Jean-Jacques Rousseau And The Age Of Enlightenment

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The concept of all people being equal was one that was new to the people of the age of Enlightenment. Equality would grant all men a say in their government and let them explore the world around them. Jean-Jacques Rousseau demonstrates how the ideals of society were changing when he states The common good is what is best for a society as a whole, not just for a few people or the individual or group that is acting. The common good is built upon equality. It is meant to ensure the welfare of all people regardless of social class. Abbe Sieyes says "Inequalities of wealth or ability are like the inequalities of age, sex, size, etc. In no way do they detract from the equality of citizenship." The thinkers of the Enlightenment believed that all…show more content…
This led to many new advancements in the sciences. In Frankenstein, Victor Frankenstein is able to pursue the studies he wants, depending on what he feels like getting involved in at the time. He says "In this mood of mind I betook myself to the mathematics, and the branches of study appertaining to that science, as being built upon secure foundations, and so worthy of my consideration."He is able to study whatever field he wants, when he wants to study it. The fields of science were rapidly advancing, because of the new freedom that was part of the cause of the Enlightenment thinkers. But, along with the new rights and freedoms people were to be acquiring, there would be new duties that they would also…show more content…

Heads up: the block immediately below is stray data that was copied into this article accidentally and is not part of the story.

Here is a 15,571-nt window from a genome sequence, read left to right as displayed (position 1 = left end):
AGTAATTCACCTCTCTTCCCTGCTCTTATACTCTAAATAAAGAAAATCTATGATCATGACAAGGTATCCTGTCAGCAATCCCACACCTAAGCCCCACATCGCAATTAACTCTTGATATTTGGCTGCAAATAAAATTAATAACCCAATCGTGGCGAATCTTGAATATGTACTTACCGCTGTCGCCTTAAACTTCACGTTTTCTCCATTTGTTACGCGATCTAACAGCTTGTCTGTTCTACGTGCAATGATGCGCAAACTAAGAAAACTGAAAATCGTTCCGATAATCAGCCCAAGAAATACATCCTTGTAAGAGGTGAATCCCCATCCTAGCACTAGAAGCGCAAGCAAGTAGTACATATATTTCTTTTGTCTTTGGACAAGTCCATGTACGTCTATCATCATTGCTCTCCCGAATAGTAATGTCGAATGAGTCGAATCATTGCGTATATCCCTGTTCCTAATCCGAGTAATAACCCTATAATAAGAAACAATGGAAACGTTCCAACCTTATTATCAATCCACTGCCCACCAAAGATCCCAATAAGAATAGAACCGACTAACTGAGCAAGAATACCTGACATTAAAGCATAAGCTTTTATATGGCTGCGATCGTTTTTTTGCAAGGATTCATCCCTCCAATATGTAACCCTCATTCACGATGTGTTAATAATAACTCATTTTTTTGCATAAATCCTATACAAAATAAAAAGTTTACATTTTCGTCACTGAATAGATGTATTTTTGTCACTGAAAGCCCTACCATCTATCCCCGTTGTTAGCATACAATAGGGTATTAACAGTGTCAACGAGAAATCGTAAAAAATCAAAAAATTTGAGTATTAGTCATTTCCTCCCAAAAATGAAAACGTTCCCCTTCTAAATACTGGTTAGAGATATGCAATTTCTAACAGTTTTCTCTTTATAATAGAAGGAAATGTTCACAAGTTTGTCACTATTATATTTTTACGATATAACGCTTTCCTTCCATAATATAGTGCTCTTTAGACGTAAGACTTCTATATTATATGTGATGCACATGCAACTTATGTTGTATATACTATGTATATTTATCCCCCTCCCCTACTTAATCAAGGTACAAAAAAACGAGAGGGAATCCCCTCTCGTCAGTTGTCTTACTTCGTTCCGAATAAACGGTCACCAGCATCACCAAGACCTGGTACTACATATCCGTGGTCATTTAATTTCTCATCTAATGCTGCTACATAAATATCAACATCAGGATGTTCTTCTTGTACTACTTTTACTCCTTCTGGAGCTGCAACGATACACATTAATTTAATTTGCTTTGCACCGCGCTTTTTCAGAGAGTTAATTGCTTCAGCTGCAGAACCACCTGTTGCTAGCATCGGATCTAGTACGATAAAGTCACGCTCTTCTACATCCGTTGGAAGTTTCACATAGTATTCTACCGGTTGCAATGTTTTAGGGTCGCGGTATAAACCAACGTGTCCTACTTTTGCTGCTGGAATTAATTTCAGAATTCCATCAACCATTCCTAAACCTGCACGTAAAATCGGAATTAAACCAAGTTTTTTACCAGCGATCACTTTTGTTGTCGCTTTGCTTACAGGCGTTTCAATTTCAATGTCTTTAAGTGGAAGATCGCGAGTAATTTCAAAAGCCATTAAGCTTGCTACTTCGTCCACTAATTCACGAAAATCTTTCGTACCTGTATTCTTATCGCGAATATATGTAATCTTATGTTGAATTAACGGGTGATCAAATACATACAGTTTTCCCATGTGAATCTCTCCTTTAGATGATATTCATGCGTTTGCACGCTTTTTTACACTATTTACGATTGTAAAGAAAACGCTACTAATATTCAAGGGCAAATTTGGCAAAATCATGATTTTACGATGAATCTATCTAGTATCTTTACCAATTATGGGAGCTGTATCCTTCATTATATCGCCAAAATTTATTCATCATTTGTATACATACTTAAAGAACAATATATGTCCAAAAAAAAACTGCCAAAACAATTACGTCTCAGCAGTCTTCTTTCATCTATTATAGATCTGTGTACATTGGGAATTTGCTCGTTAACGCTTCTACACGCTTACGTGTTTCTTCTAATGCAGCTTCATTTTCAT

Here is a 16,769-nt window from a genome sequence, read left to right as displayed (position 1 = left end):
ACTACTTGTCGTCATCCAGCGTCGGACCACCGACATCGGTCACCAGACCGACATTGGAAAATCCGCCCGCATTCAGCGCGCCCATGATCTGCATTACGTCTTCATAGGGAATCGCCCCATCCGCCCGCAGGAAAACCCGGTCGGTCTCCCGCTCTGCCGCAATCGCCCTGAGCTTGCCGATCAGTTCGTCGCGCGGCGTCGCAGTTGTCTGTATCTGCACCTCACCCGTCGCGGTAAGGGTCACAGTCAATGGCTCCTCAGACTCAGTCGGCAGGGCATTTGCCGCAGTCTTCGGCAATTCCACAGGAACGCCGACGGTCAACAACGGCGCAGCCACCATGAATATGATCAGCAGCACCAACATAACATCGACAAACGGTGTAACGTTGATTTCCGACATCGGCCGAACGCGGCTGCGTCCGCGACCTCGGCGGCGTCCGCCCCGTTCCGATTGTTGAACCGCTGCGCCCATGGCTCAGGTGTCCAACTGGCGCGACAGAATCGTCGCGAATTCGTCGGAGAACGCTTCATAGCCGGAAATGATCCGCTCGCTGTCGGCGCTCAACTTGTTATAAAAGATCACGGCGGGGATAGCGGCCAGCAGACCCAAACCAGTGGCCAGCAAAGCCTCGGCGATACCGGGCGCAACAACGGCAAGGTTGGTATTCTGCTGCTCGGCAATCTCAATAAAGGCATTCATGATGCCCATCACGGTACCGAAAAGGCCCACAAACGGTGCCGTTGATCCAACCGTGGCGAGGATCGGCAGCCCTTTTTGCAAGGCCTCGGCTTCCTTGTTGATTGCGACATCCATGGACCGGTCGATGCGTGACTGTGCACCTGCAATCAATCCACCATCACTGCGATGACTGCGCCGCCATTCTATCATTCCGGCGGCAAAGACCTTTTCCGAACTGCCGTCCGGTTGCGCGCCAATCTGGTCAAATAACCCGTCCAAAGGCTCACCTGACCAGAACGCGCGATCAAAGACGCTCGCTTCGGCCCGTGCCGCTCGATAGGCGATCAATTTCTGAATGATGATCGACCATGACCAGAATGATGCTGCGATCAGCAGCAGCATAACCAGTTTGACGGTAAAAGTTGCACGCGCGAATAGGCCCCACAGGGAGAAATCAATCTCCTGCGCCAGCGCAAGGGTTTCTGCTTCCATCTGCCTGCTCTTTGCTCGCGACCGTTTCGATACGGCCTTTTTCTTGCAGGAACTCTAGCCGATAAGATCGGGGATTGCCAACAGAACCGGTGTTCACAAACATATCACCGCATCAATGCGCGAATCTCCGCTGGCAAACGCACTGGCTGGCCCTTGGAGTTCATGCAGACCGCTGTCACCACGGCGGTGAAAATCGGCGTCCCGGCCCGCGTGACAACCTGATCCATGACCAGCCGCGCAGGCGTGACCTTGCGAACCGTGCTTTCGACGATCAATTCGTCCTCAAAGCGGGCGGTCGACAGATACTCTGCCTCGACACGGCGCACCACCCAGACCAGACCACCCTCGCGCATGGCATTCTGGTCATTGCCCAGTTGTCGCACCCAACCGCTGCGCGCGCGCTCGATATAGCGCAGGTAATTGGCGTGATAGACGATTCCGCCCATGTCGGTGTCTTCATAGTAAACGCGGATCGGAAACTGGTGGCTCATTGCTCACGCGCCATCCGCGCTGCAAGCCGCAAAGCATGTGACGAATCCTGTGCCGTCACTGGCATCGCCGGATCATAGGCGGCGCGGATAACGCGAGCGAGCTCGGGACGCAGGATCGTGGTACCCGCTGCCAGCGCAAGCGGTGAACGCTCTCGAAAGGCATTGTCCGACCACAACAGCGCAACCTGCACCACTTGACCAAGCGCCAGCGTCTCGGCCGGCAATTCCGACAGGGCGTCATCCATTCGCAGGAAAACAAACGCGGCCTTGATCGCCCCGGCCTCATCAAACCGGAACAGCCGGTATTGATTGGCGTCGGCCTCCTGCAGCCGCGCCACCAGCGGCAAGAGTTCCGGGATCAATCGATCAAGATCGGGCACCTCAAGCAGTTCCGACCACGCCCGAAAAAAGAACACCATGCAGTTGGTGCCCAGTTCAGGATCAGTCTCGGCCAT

If there are to be elected officials, for instance, then the people have to be informed and vote. To some people, having this responsibility is a heavy burden. That is why it is hard to get people today to go out and vote. Also, for the common good of everyone, people would sometimes have to sacrifice things that they want or need. Giuseppe Mazzini says "Your first duties- first, at least in importance- are, as I have told you, to Humanity. You are men before you are citizens or fathers." The most important thing was humanity, followed by state and then family. Along with all the new things that people would be able to do, they would also have responsibilities they would struggle with when they encountered
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